7:30pm I take Princess Hazelnut and snuggle her down to sleep.

8pm The Boy Wonder and I snuggle up in bed for storytime.  Right now I am reading The Chronicles of Narnia to him, and so we also spend some time defining new words and discussing our thoughts on the story.  This, also, is as much for me as it is for him.  Such a precious time.

9pm Both kids are asleep.  Finally, blessedly, asleep and quiet.  Sometimes I have to return to my office to wrap up some work, but usually my husband and I read together on the sofa or watch a TV show after we get some time to decompress and talk.

Some days are frustrating, some are fulfilling, most are a combination of the two.  And while it can be a challenge to juggle it all sometimes, it is at the end of the day that I can look with some perspective on all the learning and loving and living that was done throughout the long, busy day and can rest assured that, for now at least, we are doing exactly what we should be doing.

14 comments:

Caroline H. said...

Sarah, you are my hero! You make it sound so "do-able!" Wish I had your patience and confidence. I will take a few nuggets from your post and apply it to our life. You rock! MUCH LOVE!!! xoxo

Sarah Beam said...

Oh, my dear Caroline. It is "do-able," but I do not act like a hero most of the time, and my confidence wanes many times during the day. But it is worth it, and for the most part, I love almost every minute of it.

Jessica Ham said...

Love it! I am a laid back homechool mom too. I don't try to cram it all or push the kids beyond their capacity for the day. I have some homeschool friends who have every minute of the day filled with learning activities and their kids are stressed out and the moms are stressed out too!
Having scheduled down time is a must and such a precious time to spend with the kids.
Love it that you homescool!

Sarah Beam said...

Jessica - sometimes I think half the reason I homeschool is so that my children aren't busy all day. They learn the best, it seems, when given the time and the space to explore. But I only wish I could refer to myself as laid-back...

Jennifer Jo said...

I'm glad to hear it's working out so nicely!

Nichole said...

We have a pretty laid-back approach to our days, too. One of my favorite things about homeschooling is that our mornings aren't rushed!

Sarah Beam said...

Nicole, the love of a slow morning is what makes my little boy balk at the thought of ever going to an actual school outside of home.

Anne said...

Beautiful post Sarah! Thank you for sharing your day and a snippet of the journey that took you there. I homeschool my two boys 7 and 4 and love getting someone elses perspective on the life of homeschooling.

Mary @ A Simple Twist of Faith said...

Sarah,
Thanks for sharing your day. I agree with "no rushing". I tried to do that last semester, my first of home schooling and it was frustrating for all of us. This semester mornings are slower and it has made all of the difference in the world, especially for my sanity.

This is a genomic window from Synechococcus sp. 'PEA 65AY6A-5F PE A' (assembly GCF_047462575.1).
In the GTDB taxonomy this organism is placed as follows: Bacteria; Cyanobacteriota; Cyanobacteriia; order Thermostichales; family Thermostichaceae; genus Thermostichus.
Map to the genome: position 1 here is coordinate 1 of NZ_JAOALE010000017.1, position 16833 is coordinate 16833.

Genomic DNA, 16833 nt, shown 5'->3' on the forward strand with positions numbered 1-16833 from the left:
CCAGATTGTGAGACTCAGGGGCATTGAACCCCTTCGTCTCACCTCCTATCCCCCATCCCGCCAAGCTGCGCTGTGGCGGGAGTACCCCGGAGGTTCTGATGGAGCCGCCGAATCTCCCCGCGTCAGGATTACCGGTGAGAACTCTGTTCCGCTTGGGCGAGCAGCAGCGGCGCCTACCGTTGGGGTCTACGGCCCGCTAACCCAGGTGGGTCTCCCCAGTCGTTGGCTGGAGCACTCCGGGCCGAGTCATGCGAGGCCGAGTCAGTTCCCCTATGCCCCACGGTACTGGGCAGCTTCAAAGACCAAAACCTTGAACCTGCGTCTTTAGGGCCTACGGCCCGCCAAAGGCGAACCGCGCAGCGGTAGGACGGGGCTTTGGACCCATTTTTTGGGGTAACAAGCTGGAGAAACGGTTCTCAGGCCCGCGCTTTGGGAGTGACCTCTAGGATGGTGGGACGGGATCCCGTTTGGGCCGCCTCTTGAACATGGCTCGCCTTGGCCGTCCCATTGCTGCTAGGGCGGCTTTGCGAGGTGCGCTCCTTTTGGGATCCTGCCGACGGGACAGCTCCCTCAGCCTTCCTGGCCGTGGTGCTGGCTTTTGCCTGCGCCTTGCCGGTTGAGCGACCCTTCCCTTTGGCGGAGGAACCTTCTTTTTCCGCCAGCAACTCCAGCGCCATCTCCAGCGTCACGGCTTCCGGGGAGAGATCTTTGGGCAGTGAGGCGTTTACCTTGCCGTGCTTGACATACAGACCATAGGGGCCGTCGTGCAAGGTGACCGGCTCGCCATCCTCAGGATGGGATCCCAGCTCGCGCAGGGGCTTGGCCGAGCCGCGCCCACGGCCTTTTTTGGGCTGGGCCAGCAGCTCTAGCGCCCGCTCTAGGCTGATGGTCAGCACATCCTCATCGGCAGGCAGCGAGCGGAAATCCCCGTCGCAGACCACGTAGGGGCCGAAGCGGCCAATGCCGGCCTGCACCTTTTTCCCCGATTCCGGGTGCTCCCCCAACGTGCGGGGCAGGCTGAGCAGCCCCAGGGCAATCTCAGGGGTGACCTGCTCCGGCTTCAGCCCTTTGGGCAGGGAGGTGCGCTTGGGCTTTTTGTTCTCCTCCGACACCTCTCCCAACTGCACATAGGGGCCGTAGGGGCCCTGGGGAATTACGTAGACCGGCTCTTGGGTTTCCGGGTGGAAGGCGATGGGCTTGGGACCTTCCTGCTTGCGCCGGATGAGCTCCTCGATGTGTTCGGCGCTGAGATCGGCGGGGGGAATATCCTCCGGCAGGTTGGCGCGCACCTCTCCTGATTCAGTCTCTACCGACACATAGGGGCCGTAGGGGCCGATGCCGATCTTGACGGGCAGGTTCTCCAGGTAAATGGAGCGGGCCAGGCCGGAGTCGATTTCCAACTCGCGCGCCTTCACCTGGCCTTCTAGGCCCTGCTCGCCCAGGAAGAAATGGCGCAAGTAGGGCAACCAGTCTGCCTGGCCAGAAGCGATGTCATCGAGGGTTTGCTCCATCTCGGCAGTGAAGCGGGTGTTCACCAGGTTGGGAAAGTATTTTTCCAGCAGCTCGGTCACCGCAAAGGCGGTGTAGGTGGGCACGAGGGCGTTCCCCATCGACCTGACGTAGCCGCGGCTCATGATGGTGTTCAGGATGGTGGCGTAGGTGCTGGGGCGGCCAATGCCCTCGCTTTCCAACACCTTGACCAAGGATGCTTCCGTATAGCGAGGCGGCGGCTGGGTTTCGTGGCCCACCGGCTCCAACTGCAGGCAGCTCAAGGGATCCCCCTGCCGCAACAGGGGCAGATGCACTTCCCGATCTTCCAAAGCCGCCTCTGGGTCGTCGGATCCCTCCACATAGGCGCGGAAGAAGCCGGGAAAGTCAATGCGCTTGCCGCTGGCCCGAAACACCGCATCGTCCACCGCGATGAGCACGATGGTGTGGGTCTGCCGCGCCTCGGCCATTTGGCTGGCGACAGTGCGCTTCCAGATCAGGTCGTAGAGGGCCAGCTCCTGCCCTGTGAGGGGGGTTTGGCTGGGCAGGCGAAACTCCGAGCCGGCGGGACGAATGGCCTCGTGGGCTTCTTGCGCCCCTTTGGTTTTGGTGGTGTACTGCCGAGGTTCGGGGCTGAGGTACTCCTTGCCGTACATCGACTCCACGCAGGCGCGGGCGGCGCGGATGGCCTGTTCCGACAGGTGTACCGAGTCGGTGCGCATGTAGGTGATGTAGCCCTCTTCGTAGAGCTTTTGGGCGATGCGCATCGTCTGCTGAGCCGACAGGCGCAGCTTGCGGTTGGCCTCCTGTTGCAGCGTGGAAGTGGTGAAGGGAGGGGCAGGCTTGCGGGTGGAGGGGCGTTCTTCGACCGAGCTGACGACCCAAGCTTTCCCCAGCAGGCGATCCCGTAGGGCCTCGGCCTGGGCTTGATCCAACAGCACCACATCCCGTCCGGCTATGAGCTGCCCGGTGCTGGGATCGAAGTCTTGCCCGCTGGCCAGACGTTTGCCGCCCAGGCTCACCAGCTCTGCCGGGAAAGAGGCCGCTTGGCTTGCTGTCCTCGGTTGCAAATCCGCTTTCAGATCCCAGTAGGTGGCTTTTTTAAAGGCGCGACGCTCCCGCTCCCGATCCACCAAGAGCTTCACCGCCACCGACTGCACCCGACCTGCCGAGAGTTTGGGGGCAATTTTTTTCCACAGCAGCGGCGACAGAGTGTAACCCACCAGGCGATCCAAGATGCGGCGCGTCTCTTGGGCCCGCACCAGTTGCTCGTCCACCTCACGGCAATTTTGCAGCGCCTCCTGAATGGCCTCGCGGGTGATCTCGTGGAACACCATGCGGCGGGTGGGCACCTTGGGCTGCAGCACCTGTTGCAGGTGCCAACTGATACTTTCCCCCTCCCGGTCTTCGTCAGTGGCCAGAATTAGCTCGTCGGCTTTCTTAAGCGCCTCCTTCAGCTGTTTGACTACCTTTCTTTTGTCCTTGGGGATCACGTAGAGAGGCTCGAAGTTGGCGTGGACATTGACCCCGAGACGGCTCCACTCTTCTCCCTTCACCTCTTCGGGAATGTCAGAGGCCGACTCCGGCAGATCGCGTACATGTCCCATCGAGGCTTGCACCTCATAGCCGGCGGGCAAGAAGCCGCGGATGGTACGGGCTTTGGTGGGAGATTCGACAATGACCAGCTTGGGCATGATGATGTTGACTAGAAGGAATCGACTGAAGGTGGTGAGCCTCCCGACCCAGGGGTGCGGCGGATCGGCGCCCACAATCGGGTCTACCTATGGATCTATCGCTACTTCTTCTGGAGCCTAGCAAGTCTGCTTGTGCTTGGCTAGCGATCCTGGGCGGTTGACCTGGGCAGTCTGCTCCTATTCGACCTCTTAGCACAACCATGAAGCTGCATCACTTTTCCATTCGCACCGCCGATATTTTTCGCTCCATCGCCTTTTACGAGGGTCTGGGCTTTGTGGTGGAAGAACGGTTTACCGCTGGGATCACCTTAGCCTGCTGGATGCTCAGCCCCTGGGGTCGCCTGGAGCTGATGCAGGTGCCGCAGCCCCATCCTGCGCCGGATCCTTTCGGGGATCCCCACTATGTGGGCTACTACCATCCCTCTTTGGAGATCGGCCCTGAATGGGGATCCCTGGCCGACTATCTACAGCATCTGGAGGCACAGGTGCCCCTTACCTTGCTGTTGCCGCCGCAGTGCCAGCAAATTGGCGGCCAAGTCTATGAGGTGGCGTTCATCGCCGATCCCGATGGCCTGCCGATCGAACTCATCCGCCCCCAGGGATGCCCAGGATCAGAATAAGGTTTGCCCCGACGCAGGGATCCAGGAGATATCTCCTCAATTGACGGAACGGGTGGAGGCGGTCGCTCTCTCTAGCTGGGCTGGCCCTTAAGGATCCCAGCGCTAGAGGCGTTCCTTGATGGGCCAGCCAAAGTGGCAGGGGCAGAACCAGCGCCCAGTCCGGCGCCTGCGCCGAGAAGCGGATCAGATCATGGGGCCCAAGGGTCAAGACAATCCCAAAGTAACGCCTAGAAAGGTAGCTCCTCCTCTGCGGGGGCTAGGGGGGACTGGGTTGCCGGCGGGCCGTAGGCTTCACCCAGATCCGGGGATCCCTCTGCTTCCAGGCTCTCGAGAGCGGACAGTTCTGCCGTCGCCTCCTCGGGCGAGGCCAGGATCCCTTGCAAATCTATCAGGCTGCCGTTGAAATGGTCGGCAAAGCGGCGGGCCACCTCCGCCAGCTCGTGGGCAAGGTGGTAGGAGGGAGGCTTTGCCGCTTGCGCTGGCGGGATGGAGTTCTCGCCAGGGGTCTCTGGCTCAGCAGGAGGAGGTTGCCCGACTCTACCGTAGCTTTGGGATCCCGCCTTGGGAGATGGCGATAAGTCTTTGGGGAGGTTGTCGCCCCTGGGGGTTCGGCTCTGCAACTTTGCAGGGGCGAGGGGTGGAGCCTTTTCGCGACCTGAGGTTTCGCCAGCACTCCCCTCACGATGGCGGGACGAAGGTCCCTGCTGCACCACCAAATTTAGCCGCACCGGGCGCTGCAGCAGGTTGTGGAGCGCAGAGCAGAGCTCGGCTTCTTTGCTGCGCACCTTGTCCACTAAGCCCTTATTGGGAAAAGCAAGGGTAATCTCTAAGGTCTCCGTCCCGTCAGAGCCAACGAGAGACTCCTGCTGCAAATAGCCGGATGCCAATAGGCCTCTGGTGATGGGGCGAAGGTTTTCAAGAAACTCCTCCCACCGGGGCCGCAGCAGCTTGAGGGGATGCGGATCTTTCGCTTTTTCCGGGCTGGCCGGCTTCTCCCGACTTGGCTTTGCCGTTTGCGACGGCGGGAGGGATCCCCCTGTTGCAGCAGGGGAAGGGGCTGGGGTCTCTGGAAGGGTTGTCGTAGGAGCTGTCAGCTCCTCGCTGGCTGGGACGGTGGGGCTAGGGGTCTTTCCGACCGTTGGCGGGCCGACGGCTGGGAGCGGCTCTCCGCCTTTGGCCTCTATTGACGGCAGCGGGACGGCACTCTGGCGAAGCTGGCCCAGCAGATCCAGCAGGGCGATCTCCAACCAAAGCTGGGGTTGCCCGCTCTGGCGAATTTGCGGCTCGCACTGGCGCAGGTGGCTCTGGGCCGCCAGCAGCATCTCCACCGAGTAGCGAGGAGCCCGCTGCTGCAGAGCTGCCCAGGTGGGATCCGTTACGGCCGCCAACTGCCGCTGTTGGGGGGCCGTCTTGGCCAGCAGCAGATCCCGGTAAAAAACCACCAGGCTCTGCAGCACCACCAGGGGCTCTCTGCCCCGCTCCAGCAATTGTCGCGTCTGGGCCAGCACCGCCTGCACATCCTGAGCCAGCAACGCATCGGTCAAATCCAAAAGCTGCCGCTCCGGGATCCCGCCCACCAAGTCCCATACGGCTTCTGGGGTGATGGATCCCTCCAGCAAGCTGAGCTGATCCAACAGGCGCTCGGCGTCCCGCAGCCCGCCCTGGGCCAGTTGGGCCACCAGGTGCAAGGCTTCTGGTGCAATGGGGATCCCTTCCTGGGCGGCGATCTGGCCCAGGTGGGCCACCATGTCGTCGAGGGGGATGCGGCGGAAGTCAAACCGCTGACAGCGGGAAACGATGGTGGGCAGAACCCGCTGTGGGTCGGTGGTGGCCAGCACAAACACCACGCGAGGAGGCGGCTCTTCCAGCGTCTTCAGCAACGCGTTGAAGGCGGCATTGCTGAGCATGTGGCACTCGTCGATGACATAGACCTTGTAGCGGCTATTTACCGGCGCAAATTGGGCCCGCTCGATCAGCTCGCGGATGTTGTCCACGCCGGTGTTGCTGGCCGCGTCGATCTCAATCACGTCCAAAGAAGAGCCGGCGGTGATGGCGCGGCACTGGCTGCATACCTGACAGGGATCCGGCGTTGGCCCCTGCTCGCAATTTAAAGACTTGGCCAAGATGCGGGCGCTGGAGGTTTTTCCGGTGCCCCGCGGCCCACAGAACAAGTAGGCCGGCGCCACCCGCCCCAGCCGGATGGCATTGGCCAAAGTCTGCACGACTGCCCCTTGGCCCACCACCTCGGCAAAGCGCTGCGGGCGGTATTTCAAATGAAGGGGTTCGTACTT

anastasia said...

That looks like fun. I only have a two year old so far, but we also don't like being rushed. We're very laid back at whatever we do (unless we need to be somewhere)
I stopped by here from Simple Homeschool :)

Mindy said...

It kind of makes me break out in hives to think about having to WAKE MY KIDS UP to get them out the door so they can catch the bus. Homeschooling makes me feel like I'm actually LIVING life.

Way to find joy in the journey!

(Here from Simple Homeschool)

Anonymous said...

So how does the housework get done?

Sarah Beam said...

Oh, sweet anonymous commenter:

The most important thing I have learned while homeschooling and working from home is that I cannot do *everything* perfectly every day. There are times when the house is a mess, but homeschooling is going well, and I am caught up on my accounting work. At other times, homeschooling falls by the wayside for a day while we scramble to do some deep-cleaning around the house. Etc...

For general housework 'maintenance,' I generally just try to stay on top of things so that it never gets out of control, and doing a little bit here and there frankly doesn't take all that much time. I sweep and vacuum the whole house once a week (usually while the kids are outside playing in the afternoon), and I do dishes after every meal. Grocery shopping and other errands are done during the time my son is at his P.E. class or his once-a-week homeschool 'school.' The kids pick up their toys every evening after dinner, and I do a 5-minute cursory straightening of the house every night before I go to bed. Clothes are washed and hung out to dry in little pockets of time (while the kids eat a snack, for instance). Toilet bowls are swished and the bathroom sink is wiped down after I wash my face every morning. On the weekends, when time permits, I might mop a room or clean the windows, or organize a particularly vexing part of the house.

It is a rare day that my kids are impeccably groomed, the house is perfectly clean, dinner is a four-course gourmet experience, and all the work on my desk is completed. My goal is to have happy and healthy children, a home environment that makes me feel peaceful, simple home-cooked meals, and enough work to fulfill me professionally. Those things can be done, as long as perfection is recognized as the unachievable goal that it is.

Freedom Five said...

your comment about shirts had me cracking up. There were a few months where my girls never wore clothes, lol.